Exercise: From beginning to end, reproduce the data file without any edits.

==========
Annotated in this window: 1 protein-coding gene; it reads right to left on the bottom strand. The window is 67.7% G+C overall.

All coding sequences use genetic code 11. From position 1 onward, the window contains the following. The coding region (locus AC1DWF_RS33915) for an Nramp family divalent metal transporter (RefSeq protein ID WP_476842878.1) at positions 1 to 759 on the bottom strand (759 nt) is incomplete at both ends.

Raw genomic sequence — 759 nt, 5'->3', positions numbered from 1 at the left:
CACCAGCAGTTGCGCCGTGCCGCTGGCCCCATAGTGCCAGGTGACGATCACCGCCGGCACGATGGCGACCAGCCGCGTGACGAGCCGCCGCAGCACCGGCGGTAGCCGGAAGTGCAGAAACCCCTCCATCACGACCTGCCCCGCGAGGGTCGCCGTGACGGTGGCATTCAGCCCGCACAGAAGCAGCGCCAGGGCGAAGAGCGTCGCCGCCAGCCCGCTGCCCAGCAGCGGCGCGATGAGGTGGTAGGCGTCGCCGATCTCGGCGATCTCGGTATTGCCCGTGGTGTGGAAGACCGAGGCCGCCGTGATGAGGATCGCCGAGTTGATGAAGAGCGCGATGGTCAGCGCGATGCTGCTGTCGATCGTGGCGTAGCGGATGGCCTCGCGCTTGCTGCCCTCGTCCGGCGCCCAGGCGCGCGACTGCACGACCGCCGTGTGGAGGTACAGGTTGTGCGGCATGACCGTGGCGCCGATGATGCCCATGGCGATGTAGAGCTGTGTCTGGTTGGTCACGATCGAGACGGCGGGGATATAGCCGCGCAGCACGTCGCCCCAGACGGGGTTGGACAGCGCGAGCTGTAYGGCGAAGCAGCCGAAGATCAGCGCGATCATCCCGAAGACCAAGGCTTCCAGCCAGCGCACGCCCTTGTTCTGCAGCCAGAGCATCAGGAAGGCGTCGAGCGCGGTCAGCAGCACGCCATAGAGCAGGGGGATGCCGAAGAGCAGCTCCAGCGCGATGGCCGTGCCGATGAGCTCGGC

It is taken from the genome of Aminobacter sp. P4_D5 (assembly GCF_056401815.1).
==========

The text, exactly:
Annotated in this window: 1 protein-coding gene; it reads right to left on the bottom strand. The window is 67.7% G+C overall.

All coding sequences use genetic code 11. From position 1 onward, the window contains the following. The coding region (locus AC1DWF_RS33915) for an Nramp family divalent metal transporter (RefSeq protein ID WP_476842878.1) at positions 1 to 759 on the bottom strand (759 nt) is incomplete at both ends.

Raw genomic sequence — 759 nt, 5'->3', positions numbered from 1 at the left:
CACCAGCAGTTGCGCCGTGCCGCTGGCCCCATAGTGCCAGGTGACGATCACCGCCGGCACGATGGCGACCAGCCGCGTGACGAGCCGCCGCAGCACCGGCGGTAGCCGGAAGTGCAGAAACCCCTCCATCACGACCTGCCCCGCGAGGGTCGCCGTGACGGTGGCATTCAGCCCGCACAGAAGCAGCGCCAGGGCGAAGAGCGTCGCCGCCAGCCCGCTGCCCAGCAGCGGCGCGATGAGGTGGTAGGCGTCGCCGATCTCGGCGATCTCGGTATTGCCCGTGGTGTGGAAGACCGAGGCCGCCGTGATGAGGATCGCCGAGTTGATGAAGAGCGCGATGGTCAGCGCGATGCTGCTGTCGATCGTGGCGTAGCGGATGGCCTCGCGCTTGCTGCCCTCGTCCGGCGCCCAGGCGCGCGACTGCACGACCGCCGTGTGGAGGTACAGGTTGTGCGGCATGACCGTGGCGCCGATGATGCCCATGGCGATGTAGAGCTGTGTCTGGTTGGTCACGATCGAGACGGCGGGGATATAGCCGCGCAGCACGTCGCCCCAGACGGGGTTGGACAGCGCGAGCTGTAYGGCGAAGCAGCCGAAGATCAGCGCGATCATCCCGAAGACCAAGGCTTCCAGCCAGCGCACGCCCTTGTTCTGCAGCCAGAGCATCAGGAAGGCGTCGAGCGCGGTCAGCAGCACGCCATAGAGCAGGGGGATGCCGAAGAGCAGCTCCAGCGCGATGGCCGTGCCGATGAGCTCGGC

It is taken from the genome of Aminobacter sp. P4_D5 (assembly GCF_056401815.1).